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Local artist empowers women to find freedom

Reyna Garcia, a local painter, shares her story of self acceptance and purpose. She hopes to lead other women to find their own freedom by confronting their struggles.
Garcia with one of her pieces featured in ArtPrize.

Garcia with one of her pieces featured in ArtPrize. /Reyna Garcia

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Check out a few of Garcia's recent entries into ArtPrize!

"Voices of Hope"

"American Dream"


Garcia's "Voices of Hope".

Garcia's "Voices of Hope". /Reyna Garcia

"I want to show women how much they can do with their lives, no matter what their struggle or story is,” says Garcia, “That's why I paint about cancer survivors, self esteem and finding freedom.”

Garcia began her painting career when she was a middle school student living in Nezahualtcoyotl, Mexico. Her older brother saw Garcia's talent and introduced her to his high school art teacher, who began training her in the studio. This was after Garcia had dropped out of school  because of discrimination and bullying and started homeschooling. She was discriminated against due to a physical disability in her leg that was caused by having polio at age 6. 

"In Mexico, every Monday, the six top students in your grade do a march with flags in front of the school," says Garcia, "I remember they asked me to do that, because I was one of the brightest students in my school." 

Garcia says that she was thrilled by this honor and attended all of the practices to learn the marches. However, on the day of the first performance she was told that she had been replaced by another girl and was not allowed to participate. 

"They told me I was not able to do it because of my disability, even though I had been able to do everything in practice," she says.

"However once I saw the girl they replaced me with, I knew they were just discriminating against me,” says Garcia, “She was so beautiful, with long hair and green eyes, but everyone knew she had bad grades and she didn't belong there."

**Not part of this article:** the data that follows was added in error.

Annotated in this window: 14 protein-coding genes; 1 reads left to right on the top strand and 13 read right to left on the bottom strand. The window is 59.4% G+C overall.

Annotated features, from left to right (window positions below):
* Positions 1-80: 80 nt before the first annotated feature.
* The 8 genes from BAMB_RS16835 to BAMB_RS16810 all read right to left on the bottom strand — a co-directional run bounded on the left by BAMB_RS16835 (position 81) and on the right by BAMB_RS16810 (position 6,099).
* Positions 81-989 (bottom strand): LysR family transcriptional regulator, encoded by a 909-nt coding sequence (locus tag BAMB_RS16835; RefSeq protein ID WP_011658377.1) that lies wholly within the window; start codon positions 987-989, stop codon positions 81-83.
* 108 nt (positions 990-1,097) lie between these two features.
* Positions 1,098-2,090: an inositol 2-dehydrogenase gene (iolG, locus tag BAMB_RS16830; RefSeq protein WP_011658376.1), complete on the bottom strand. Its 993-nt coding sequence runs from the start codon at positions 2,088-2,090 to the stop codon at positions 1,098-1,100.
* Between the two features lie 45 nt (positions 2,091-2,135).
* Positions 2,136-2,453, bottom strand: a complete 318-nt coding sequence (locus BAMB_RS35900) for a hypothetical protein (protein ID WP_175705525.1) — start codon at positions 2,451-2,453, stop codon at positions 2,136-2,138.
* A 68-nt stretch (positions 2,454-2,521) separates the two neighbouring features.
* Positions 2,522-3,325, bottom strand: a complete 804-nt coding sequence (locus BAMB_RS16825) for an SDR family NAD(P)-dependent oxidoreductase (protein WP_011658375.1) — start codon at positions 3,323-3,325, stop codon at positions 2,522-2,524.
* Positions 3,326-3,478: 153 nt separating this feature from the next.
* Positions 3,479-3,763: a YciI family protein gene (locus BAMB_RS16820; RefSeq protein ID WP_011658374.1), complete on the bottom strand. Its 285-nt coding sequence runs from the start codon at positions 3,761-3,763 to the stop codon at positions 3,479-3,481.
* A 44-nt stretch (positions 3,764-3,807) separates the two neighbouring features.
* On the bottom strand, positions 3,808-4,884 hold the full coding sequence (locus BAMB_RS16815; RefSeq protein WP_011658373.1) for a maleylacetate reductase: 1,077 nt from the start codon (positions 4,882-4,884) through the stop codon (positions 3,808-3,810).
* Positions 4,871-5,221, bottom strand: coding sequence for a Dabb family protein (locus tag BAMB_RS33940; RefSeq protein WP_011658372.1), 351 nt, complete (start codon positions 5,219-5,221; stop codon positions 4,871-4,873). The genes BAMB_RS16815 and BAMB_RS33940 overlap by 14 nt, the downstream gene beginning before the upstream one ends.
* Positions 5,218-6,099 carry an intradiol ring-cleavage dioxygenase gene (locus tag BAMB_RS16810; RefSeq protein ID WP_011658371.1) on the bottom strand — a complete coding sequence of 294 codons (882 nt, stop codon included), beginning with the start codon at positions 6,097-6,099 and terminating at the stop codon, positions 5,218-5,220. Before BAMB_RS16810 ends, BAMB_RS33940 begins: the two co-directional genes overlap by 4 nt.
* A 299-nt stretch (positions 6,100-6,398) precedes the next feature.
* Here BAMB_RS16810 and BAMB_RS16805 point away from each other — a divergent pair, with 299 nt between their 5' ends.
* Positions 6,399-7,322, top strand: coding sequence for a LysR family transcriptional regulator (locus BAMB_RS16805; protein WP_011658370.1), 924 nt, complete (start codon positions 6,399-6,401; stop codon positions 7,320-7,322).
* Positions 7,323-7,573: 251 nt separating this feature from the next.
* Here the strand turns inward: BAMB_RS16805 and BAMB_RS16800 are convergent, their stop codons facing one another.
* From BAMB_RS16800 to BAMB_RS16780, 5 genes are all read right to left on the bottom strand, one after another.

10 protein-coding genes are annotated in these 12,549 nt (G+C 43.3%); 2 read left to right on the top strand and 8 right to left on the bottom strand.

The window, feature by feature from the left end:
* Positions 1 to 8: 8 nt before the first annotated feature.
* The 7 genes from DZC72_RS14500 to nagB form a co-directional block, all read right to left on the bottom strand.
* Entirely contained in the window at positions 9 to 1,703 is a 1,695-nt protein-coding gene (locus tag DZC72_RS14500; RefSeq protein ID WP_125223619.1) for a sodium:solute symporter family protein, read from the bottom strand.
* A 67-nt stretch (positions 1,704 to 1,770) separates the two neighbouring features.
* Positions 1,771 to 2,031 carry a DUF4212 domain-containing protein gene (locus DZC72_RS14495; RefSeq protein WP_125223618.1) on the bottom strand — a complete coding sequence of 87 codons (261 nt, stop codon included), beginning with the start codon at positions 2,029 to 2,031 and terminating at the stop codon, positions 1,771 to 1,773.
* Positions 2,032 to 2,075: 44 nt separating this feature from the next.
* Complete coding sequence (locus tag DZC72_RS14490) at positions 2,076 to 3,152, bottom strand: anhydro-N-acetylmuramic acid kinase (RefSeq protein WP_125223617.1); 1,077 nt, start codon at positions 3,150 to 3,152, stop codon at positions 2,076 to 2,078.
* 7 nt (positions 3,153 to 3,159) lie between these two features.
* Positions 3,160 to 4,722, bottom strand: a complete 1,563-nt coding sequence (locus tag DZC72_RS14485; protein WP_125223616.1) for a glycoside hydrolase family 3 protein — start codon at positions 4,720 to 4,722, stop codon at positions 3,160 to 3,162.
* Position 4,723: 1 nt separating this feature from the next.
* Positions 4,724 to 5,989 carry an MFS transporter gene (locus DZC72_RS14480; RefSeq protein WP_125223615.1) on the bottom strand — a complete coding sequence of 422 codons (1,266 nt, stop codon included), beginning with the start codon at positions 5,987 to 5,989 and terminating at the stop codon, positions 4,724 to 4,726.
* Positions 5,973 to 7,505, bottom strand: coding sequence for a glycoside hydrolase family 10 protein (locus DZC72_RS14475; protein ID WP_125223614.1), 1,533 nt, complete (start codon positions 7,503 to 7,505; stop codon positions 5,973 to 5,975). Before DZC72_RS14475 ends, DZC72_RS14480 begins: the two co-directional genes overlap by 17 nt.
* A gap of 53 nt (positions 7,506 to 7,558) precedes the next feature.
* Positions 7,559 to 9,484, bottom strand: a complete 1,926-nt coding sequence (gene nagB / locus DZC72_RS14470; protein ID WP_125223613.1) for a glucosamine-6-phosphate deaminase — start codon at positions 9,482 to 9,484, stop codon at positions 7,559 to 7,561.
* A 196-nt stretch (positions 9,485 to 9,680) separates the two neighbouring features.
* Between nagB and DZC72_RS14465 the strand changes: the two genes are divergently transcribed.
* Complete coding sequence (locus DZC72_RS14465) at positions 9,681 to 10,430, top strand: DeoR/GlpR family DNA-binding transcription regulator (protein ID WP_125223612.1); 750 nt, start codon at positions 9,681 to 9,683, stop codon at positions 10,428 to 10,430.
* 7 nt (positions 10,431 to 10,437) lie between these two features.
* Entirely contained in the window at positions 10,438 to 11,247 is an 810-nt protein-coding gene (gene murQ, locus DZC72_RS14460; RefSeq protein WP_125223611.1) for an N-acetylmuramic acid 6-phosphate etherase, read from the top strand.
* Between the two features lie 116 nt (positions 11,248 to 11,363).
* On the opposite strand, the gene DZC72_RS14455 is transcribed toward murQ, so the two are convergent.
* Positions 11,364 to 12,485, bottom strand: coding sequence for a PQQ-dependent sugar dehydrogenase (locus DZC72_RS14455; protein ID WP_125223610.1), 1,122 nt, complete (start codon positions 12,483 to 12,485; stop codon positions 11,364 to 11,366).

This situation, and others like it, deeply affected Garcia, especially because she was lacking an encouraging support system in her life.

"I didn't have much support, I didn't have anyone telling me that I was a human being and that I deserved respect," she says. After finishing school, Garcia left her home in Mexico to come to the United States in search of a fresh start. 

Garcia came to America to continue her studies in art, but says she was also trying to leave behind the bad memories. 

"I just wanted somebody to accept me for myself, but then I realized the real issue was that I was not accepting myself," she says. 

"Once I realized that if I accept myself for who I am, then I will be okay no matter what anyone may say,” she says. 

That's a message she works to bring to her art.

"This is me, I love myself, and I want others to do this for themselves and accept themselves," Garcia says. 

Since living in Grand Rapids, she has taught painting classes to students at the Cook Arts Center. Her intent is to help them find hope through sharing their stories in their artwork. The students, says Garcia, not only produced beautiful artwork through her classes, but experienced powerful transformation in their own self-worth and expression. You can read more in-depth about that experience here

Garcia says that the more she learns, the more she realizes that moving to a new country was never going to solve any of her problems.

"It was an issue in myself and I needed to confront it, and when I did, I experienced freedom," says Garcia. 

That is the freedom Garcia portrays in her artwork. She wants viewers to see her work and relate to it in a way that inspires them to be brave and confront whatever struggles they may be facing in their life. 

"I want to make something that people connect right away with, a situation that they have already had,” Garcia says.

“I don't just want to paint something that is 'beautiful',” she says, “I want to paint true stories, true lives and experiences that will maybe make people change their minds." 

Typical subjects in Garcia's artwork include cancer survivors, people with physical disabilities, and the struggle of insecurity. The connection women share when they see these images is what Garcia hopes will compel them to believe that they too can overcome the barriers in their own lives and live out of a place of self-acceptance and freedom.  

You can check out Garcia's artwork on her webpage or on Facebook

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